Pentagon plans thousands of AI jets to support pilots

Pentagon plans thousands of AI jets to support pilots

The Pentagon plans to integrate thousands of AI-piloted jets into the USAF for support missions, marking a significant advance in air combat technology.

The Pentagon recently unveiled its ambition to develop a substantial fleet of fighter jets piloted by artificial intelligence (AI), designed to support human pilots. This project is part of the $6 billion Collaborative Combat Aircraft (CCA) program, which aims to integrate at least 1,000 new drones into the United States Air Force (USAF).

A revolution in military aeronautics

The integration of AI-piloted aircraft represents a revolution in military air strategy. These drones, designed to fly alongside human pilots, will be tasked with providing support, escort, fire support and reconnaissance capabilities. Their ability to execute high-risk maneuvers and carry out attacks against ground and air targets redefines the parameters of military air engagement.

Technical and operational criteria

The proposed aircraft must be able to fly autonomously at least 30 feet off the ground (about 9.1 meters) and reach ground speeds of 600 mph (966 km/h). They will be tasked with high-responsibility missions, including protecting manned aircraft, transporting weapons, and carrying out reconnaissance missions.

Pentagon plans thousands of AI jets to support pilots

Selection and production

The Pentagon plans to select two companies by the summer to produce these aircraft, with the aim of producing hundreds over the next five years. The unit cost of each aircraft is estimated at between $10 and $20 million, a significantly lower investment than for traditional fighter jets such as the F-35 or B-21.

Strategic advantages of AI drones

AI-piloted drones offer distinct advantages over conventional fighter aircraft, not least their ability to be deployed on missions where the use of a manned aircraft would be considered too risky or costly. Their design allows use over one or two missions, after which they can be retired or destroyed, making them “expendable” assets aligned with the Pentagon’s vision for “attritable” drones.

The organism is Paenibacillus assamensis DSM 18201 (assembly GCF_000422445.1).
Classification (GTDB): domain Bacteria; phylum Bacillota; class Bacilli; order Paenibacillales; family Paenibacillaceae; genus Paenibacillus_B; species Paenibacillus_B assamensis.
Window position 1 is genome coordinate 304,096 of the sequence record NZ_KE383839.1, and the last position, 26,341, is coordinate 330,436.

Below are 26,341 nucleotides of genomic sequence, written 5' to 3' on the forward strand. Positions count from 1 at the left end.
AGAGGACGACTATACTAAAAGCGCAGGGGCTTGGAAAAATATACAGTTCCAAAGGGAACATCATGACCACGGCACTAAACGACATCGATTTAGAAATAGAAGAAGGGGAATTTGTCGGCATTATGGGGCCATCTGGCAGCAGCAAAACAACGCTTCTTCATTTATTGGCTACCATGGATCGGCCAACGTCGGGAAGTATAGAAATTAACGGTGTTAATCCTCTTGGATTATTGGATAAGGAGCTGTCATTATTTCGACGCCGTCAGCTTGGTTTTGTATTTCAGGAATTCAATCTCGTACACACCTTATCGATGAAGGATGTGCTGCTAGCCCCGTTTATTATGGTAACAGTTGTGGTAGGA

Industrial participation and innovation

Industry giants such as Boeing, Lockheed Martin, Northrop Grumman, General Atomics and Anduril Industries have expressed interest in developing these drones. Boeing has already presented its MQ-28 “Ghost Bat”, an unmanned AI-powered force-multiplying aircraft designed to complement and extend existing aerial missions.

Challenges and prospects

This ambitious project raises significant challenges, not least in terms of integrating these systems into existing air operations and their acceptance by human pilots. However, it represents a major step forward in military innovation, offering affordable, expendable units that could transform the pace of military innovation.

The Pentagon’s initiative to develop thousands of AI-piloted jets for the USAF marks a turning point in air defense strategy, promising a profound transformation in combat capabilities and a revolution in the way air missions are conducted. This move towards greater autonomy of air weapons systems underlines the future direction of modern warfare, where AI technology will play a prominent role.

War Wings Daily is an independant magazine.